BOSTON -- The biggest offensive outburst in Blue Jays history took place Friday night at Fenway Park, setting a franchise record for runs in a 28-5 rout of the Red Sox.
The Blue Jays needed just five innings to smash the previous record of 24, set all the way back on June 26, 1978. The organization was just 2 years old. “Grease” was about to overtake “Jaws 2” at the box office. It’s one of the longest-standing records Toronto has.
Toronto’s 25 runs through five innings tied a record that makes you reach even further back. Forget decades -- it has been a full century since a team accomplished that, going back to the Chicago Cubs in 1922. On a historic night stacked to the rafters with team and individual firsts, the Blue Jays entered the second half with a thundering statement.
“That was awesome. Before the game, we talked about how you can come out a little bit sleepy or we came out hot,” said manager John Schneider. “We came out hot.”
Hot? The Blue Jays were scorching, sizzling, fully ablaze.
Toronto’s 28 runs made it just the sixth club in Major League history to reach that number, falling just shy of the all-time AL/NL record of 30, set by the Rangers in 2007. This was also the first time that the Blue Jays have ever had all nine starters record multiple hits and multiple runs, and the first time we’ve seen this in MLB since the 1979 Angels.
The 29 hits? Another franchise record.
In the 7,157 games the Toronto Blue Jays have played since they debuted in 1977, never have we seen something quite like this.
“That’s pretty cool. I can’t wrap my head around it just yet,” said Danny Jansen, who has been with the Blue Jays for five years -- as long as anyone in that clubhouse. “How far we’ve come as an organization, the team we have right now and starting the second half like this? It’s a big thing.”
Individual accolades follow, of course. Lourdes Gurriel Jr.’s six hits left him just one shy of the MLB record of seven, which you’ll need to go back to 1975 to find. There’s a long list of players to record six in a game, but Frank Catalanotto is the only other Blue Jays player to pull it off, back in 2004.
Tapia came up with the bases loaded and two outs in the top of the third and hit a fly ball to center field. The play itself looked just as forgettable as that description, until center fielder Jarren Duran threw up his hands and had the ball fall 30 feet behind him on the warning track. Tapia raced around the bases, slid head-first into home and was mobbed by his teammates. With the Blue Jays already up 10-0 at the time, who could have predicted there were 18 more to come?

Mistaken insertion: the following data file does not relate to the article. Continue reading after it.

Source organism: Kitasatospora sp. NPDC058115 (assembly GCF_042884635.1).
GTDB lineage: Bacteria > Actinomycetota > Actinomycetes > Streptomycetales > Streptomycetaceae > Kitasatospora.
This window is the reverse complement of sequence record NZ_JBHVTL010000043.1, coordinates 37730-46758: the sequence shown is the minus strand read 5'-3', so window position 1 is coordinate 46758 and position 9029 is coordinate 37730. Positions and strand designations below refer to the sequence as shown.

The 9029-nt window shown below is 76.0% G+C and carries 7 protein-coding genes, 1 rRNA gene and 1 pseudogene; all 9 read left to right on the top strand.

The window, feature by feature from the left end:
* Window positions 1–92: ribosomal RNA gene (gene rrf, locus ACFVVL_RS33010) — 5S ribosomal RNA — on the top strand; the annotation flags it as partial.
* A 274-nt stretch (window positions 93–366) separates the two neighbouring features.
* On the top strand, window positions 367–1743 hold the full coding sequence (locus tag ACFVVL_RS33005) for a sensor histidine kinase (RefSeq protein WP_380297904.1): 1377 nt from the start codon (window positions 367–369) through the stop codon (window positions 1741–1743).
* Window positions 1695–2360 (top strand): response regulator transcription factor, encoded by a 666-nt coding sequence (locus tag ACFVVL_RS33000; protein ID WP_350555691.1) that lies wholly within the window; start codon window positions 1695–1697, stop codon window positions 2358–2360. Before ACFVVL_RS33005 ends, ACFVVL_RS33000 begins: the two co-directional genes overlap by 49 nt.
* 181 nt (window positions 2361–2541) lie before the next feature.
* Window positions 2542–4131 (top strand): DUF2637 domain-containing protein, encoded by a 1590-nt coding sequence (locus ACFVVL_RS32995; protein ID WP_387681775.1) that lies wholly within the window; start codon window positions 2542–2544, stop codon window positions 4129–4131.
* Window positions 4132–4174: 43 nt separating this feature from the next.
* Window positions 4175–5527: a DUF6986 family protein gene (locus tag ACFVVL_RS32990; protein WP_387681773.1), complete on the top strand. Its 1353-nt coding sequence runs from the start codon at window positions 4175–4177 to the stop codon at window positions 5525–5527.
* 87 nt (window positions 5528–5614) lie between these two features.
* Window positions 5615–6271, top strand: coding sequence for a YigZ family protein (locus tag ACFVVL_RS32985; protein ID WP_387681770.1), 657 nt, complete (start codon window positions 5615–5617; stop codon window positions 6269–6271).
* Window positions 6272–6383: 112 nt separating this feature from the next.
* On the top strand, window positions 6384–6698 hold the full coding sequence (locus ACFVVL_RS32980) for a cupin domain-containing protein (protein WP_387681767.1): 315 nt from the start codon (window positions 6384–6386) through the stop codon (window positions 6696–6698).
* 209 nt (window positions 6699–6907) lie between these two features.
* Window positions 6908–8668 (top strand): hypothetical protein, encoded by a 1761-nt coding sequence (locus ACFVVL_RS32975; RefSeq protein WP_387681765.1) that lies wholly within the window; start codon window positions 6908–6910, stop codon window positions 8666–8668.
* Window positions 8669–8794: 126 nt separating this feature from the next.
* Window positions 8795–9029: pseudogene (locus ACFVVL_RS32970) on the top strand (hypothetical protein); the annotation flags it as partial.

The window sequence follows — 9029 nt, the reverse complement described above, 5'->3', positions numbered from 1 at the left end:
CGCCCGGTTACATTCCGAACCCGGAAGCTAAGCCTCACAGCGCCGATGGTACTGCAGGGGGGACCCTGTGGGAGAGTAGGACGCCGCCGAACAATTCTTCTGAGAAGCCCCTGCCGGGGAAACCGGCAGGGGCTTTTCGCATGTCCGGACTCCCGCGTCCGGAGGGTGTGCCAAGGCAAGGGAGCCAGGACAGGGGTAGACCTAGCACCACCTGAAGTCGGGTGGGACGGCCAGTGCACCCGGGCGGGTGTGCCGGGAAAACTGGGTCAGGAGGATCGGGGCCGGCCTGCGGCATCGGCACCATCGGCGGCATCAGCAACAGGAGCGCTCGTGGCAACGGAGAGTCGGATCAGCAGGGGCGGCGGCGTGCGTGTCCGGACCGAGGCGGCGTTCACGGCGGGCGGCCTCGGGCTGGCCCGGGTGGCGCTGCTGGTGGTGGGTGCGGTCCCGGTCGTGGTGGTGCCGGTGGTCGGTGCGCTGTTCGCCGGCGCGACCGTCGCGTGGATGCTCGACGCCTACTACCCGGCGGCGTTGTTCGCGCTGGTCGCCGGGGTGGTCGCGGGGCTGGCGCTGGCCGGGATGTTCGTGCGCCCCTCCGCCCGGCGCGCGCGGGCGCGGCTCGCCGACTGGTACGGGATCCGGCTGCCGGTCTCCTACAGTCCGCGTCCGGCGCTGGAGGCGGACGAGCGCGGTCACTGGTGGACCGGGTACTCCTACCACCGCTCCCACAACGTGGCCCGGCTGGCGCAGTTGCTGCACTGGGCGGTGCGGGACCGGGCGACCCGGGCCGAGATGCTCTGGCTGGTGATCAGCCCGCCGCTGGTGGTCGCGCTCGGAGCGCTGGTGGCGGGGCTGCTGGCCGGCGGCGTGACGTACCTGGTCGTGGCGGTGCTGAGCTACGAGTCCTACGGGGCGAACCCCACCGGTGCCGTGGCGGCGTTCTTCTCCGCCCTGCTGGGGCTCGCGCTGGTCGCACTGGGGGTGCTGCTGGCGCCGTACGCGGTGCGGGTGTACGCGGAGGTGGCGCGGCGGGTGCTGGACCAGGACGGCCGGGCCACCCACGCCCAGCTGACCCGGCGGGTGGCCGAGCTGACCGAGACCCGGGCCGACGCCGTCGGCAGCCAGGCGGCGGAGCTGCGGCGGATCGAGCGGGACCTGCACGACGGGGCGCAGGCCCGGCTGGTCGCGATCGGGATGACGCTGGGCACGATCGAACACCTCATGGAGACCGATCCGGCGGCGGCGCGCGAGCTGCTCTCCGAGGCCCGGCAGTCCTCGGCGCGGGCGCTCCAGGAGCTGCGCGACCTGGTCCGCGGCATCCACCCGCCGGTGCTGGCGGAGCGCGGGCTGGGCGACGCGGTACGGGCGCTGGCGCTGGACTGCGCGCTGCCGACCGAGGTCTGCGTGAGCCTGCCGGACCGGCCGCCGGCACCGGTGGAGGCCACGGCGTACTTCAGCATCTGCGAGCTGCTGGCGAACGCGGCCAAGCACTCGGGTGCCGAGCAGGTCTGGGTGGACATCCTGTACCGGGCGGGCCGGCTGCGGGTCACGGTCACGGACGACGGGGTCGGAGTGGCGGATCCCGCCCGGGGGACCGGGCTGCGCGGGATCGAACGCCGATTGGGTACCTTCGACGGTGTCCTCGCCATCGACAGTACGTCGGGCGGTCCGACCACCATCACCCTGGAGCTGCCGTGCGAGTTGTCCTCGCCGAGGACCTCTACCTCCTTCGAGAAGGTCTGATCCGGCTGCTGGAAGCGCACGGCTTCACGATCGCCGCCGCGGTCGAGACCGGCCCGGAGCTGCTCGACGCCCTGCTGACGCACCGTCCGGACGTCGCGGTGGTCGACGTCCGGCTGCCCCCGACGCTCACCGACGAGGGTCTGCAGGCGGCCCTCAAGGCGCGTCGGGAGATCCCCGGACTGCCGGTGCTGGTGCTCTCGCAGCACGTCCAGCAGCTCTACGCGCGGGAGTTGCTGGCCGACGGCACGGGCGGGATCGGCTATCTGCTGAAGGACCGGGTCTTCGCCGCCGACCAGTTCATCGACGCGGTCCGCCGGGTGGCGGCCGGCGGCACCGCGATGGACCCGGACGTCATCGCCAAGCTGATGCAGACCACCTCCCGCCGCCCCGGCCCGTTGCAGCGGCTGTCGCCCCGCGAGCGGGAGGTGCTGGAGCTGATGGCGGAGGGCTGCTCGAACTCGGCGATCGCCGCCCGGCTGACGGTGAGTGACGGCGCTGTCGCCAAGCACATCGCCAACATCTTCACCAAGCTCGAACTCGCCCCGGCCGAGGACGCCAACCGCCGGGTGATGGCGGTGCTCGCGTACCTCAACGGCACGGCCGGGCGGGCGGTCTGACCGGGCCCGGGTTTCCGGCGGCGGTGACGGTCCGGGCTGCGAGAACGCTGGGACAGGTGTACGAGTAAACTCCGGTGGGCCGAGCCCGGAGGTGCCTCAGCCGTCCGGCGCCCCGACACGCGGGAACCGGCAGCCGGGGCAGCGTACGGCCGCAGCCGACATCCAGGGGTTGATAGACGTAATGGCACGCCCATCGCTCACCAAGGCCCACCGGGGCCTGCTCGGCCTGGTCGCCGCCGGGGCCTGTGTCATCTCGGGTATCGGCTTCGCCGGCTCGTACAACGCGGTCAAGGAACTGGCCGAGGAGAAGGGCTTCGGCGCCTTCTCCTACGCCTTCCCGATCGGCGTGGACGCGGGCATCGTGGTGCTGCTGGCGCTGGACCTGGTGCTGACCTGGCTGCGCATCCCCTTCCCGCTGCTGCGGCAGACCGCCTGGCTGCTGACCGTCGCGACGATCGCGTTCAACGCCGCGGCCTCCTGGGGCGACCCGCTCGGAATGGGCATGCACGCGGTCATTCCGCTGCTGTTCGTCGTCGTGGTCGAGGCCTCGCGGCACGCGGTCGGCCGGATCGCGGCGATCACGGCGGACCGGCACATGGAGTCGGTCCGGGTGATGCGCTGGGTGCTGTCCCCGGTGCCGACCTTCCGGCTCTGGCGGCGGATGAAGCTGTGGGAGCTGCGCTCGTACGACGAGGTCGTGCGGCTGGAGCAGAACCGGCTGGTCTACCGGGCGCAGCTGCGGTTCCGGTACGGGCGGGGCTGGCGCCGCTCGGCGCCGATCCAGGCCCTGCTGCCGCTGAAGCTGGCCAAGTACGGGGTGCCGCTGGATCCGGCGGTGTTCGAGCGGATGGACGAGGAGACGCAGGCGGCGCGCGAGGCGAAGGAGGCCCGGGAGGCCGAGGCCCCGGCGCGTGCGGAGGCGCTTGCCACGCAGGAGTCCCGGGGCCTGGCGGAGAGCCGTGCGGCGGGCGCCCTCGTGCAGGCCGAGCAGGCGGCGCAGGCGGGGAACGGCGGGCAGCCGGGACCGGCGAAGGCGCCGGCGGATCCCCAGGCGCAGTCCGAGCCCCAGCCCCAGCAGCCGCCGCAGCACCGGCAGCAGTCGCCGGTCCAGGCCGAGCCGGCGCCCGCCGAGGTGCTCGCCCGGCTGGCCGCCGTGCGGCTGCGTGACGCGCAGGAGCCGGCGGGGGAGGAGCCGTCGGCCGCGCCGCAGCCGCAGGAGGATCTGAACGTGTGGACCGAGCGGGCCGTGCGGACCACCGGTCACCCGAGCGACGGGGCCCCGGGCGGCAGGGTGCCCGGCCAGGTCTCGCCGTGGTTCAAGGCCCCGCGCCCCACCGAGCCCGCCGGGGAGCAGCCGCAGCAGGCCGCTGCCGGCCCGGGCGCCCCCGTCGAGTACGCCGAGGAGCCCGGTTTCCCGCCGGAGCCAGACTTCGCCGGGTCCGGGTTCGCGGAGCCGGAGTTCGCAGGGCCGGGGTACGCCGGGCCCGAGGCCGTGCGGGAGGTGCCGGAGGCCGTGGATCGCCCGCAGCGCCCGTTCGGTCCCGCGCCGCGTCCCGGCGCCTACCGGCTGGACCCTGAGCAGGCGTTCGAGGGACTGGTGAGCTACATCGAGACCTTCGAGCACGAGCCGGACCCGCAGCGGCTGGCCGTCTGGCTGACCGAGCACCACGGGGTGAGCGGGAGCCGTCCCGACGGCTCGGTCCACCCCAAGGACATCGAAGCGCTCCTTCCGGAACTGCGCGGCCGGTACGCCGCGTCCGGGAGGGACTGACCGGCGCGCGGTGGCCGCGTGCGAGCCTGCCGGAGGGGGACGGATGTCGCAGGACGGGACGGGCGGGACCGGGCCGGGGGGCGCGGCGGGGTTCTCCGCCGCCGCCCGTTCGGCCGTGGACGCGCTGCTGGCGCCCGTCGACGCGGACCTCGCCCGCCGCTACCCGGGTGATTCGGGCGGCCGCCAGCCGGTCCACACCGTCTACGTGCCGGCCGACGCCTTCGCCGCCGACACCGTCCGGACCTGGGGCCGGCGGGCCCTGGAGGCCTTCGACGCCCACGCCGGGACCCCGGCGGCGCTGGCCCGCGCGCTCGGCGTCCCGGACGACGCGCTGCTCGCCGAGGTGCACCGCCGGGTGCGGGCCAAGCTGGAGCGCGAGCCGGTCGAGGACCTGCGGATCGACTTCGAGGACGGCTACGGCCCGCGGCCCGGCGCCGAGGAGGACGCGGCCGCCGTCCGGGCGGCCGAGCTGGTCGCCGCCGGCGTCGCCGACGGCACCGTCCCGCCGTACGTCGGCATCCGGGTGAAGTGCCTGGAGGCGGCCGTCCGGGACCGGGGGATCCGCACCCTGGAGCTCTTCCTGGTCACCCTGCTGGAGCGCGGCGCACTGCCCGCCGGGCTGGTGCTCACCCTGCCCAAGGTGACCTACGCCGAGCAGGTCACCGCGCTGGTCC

“Hopefully, there’s a little bit of rollover into tomorrow,” Schneider said. “Obviously, the guys are comfortable, and hitting can be contagious. You just ride the wave a little bit. It’s obviously an outlier night, but you take it and run with it.”
To accomplish this with the backdrop of Boston’s Fenway Park only added to the moment. Each of Jansen’s two home runs was a rocket, sailing over the famous Green Monster. The Fenway faithful stuck it out, saving some sarcastic cheers for the rare out made in the 11-run fifth.
There was a marriage proposal on the video board with the Red Sox down 25-3, which will surely make its way into a wedding speech someday. Boston fans even gave “Sweet Caroline” its due. As the music cut out for the eighth inning to resume, the crowd continued a capella, singing “So good! So good! So good!” despite all evidence to the contrary.
What stood out most following the win was not just the celebration, which was well earned, but the players’ insistence on treating this like just another game. Nothing about Friday night was just another game, but as Jansen wrapped up his thoughts, he said, “Now, we’re done with it.” Gurriel even echoed this, fresh off the performance of a lifetime.
“Not just for me, I feel great for the entire team,” Gurriel said through an interpreter. “This was a great day, a good game. One of things we’re actually going to try to do is erase what happened today and get it tomorrow, too.”
Anything can happen tomorrow, but it could be a long time -- maybe another 44 years -- until we see something like this again.